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Comicon and the Mythical War on Women

As I mentioned in a recent article, I was interested in attending Comicon because from the outside I saw some interesting similarities and differences. This piece is about one similarity in particular: how the media portrays Comicon and the Conservative Political Action Conference’s (CPAC) relationship with women. (I served as the director of CPAC from 2006 to 2011.)

Both are portrayed as dominated by men and hostile to women. Reality says otherwise. The NBC affiliate in Phoenix noted that at this year’s Phoenix Comicon, female attendance equaled male attendance. Some attribute it to the growing number of female role models/strong characters.

Arizona’s NBC 12 News reports:

Outside, Ashley Passon and a group of her friends were arriving to sign up for registration.

“It’s getting to the point where girls are possibly more [present] than the guys are,” said Passon. “My brother used to go to Comicon years ago and he went recently and said, ‘There are a lot more girls now.'”

All the women credit the trend to two things:

  1. The increase of prominent female leads in Hollywood, such as Katniss of The Hunger Games, Elsa of Frozen and Black Widow of The Avengers.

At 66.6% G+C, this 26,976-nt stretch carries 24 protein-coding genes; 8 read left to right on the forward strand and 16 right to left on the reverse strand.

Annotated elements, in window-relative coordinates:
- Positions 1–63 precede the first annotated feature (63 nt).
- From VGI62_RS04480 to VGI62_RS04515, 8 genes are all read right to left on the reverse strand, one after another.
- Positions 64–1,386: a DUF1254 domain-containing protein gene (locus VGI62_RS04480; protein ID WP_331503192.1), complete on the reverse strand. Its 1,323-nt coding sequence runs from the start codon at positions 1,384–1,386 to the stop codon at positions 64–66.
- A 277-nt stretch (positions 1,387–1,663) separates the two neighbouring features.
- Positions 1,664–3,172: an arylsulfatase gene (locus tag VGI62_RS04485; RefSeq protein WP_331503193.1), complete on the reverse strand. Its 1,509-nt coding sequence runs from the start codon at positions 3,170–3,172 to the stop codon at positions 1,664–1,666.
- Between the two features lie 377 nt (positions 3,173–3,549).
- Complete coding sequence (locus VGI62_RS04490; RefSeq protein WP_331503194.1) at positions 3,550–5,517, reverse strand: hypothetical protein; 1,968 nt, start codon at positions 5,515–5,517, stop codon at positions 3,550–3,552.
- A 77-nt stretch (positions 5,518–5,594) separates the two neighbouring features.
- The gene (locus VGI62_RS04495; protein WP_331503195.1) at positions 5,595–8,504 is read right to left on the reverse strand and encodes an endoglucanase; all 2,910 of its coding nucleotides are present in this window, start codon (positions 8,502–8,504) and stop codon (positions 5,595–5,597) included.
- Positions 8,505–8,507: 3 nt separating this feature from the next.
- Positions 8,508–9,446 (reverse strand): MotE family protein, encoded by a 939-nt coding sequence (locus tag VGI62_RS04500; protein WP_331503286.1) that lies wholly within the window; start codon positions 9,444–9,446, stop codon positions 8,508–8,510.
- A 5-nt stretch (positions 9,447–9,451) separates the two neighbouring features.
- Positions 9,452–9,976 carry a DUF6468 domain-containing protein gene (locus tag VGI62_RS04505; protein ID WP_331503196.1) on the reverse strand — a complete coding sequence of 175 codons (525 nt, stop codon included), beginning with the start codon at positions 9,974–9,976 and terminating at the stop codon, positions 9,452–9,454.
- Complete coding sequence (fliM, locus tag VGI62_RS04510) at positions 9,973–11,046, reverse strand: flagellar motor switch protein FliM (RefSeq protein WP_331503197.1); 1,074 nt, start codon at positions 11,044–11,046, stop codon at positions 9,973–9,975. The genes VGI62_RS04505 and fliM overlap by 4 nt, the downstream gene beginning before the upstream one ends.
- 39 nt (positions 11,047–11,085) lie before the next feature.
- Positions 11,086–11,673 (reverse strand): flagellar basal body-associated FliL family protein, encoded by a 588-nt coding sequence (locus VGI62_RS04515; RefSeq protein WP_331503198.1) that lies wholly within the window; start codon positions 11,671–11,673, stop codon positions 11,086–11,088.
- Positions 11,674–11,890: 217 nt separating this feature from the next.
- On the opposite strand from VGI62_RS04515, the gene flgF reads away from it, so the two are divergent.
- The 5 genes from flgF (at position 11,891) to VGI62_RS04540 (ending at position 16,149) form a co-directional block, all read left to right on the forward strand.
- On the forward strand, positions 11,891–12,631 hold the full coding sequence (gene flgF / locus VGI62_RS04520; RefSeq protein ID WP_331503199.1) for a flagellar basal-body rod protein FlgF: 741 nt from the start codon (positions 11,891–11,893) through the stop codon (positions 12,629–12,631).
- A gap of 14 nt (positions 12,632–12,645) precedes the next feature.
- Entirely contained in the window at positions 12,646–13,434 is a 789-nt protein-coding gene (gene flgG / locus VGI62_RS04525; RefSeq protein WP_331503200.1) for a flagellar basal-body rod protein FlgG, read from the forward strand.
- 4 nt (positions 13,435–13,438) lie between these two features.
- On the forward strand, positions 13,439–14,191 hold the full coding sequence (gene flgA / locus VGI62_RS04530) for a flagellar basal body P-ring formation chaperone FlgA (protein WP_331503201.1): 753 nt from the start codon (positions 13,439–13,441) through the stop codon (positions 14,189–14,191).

1. The stereotype is fading.

“It’s acceptable,” said [Jillian] Squires. “We’re not being shamed anymore for being nerdy.”

Yesterday, I met up with Comicon attendee, “pop culture geek” and blogger, Sara Miller. She has attended Comicons for years and told me that she does believe the media are trumping up the “war on women” element. After her time at Comicon on Friday, she wrote:

Ours is the most recent community to fall prey to the absurd allegations and brutal attacks of the modern feminists.

….

No group poses a greater threat to women in pop culture than the feminists. These are the people who claim women can do or be anything they want, yet refuse to see our gender as capable of dual roles. Black Widow can be a superhero but if she wants anything more from life or has regrets about the choices she has made then she instantly becomes unworthy of the feminism seal of approval. Warrior or wife (a word constantly shifted into italics so you can’t possibly miss the feminist blogger rolling her eyes at such a quaint notion).

Friday, when I titled my piece “Is It Harder to Be a Woman or a Conservative at Comicon?” it was to illustrate that the media often tell us what we should think of one another to divide us, and we go along with it. The reality is that given the increasing numbers, women feel very comfortable attending Comicon. As for being a conservative, I’ll have more on that in another piece. Let’s just say I’m going home with a few souvenirs.

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